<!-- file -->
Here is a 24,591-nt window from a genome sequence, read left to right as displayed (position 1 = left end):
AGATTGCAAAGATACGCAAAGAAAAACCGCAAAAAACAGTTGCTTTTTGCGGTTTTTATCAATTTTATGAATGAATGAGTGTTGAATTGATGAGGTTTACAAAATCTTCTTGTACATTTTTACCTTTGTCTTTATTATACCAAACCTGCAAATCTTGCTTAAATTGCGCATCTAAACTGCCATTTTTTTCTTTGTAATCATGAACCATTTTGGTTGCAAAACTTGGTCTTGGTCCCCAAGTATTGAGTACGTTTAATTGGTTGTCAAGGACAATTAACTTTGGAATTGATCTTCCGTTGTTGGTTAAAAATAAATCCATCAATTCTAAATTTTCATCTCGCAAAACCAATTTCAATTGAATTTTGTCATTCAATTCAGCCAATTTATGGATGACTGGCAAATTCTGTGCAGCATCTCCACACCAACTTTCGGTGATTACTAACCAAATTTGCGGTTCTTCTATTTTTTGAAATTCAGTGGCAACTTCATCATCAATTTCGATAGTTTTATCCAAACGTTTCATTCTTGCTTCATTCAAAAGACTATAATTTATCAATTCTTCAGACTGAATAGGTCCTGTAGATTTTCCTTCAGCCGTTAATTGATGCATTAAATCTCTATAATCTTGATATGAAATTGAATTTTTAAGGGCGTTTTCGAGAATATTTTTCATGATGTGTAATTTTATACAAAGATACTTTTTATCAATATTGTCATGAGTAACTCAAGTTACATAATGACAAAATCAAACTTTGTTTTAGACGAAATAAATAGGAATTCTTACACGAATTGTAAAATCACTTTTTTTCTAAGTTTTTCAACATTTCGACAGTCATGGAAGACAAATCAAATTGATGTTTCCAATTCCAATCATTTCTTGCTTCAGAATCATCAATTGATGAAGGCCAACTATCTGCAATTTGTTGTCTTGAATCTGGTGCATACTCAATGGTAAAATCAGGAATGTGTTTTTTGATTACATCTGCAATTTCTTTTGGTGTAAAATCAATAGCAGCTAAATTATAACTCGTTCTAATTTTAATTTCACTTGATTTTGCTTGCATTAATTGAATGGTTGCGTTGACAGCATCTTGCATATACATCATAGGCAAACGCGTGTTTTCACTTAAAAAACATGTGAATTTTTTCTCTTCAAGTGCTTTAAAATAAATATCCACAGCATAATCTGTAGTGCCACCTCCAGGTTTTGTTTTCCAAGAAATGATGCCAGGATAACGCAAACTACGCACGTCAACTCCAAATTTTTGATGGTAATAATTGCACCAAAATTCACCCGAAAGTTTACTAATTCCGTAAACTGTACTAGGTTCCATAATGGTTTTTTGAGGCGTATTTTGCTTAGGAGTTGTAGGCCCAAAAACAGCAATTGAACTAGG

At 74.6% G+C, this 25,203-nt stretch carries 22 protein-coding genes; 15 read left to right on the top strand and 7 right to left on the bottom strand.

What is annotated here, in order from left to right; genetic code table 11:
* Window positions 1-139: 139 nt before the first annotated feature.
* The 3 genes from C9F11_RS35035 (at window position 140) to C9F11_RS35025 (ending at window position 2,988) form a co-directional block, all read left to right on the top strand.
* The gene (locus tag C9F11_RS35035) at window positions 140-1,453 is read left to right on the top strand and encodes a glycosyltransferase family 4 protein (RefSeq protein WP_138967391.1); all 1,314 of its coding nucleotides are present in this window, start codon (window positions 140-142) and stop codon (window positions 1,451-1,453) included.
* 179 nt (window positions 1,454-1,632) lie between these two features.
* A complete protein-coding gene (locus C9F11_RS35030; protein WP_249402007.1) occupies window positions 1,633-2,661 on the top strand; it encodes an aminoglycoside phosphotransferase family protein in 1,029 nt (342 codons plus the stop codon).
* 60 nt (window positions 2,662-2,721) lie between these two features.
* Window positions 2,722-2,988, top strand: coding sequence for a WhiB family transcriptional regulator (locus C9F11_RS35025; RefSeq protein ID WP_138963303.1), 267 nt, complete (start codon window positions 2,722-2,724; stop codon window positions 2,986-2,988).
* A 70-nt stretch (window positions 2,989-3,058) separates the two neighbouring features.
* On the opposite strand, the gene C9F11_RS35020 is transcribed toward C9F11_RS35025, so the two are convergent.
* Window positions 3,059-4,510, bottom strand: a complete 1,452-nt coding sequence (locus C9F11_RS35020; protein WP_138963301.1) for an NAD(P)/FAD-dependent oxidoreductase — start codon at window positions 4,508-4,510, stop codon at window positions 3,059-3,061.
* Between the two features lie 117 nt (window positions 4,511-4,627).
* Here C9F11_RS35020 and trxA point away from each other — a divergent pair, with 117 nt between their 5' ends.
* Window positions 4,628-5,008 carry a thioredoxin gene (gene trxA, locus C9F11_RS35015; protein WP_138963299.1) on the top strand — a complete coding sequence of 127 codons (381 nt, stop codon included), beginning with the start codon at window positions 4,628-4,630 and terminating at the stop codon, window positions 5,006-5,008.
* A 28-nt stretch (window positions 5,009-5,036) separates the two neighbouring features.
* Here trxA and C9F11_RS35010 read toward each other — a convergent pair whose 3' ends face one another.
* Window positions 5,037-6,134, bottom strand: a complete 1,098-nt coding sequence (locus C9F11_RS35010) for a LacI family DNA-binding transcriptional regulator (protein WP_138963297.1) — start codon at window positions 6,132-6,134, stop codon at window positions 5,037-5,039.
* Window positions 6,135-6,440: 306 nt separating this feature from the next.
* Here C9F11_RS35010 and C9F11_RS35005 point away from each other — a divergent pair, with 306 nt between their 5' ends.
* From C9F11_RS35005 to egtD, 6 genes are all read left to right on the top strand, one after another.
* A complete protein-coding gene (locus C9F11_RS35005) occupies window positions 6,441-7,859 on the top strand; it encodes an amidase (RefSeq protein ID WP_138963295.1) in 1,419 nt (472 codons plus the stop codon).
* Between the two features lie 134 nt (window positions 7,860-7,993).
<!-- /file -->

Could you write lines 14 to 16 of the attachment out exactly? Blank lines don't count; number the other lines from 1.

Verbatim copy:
* Window positions 3,059-4,510, bottom strand: a complete 1,452-nt coding sequence (locus C9F11_RS35020; protein WP_138963301.1) for an NAD(P)/FAD-dependent oxidoreductase — start codon at window positions 4,508-4,510, stop codon at window positions 3,059-3,061.
* Between the two features lie 117 nt (window positions 4,511-4,627).
* Here C9F11_RS35020 and trxA point away from each other — a divergent pair, with 117 nt between their 5' ends.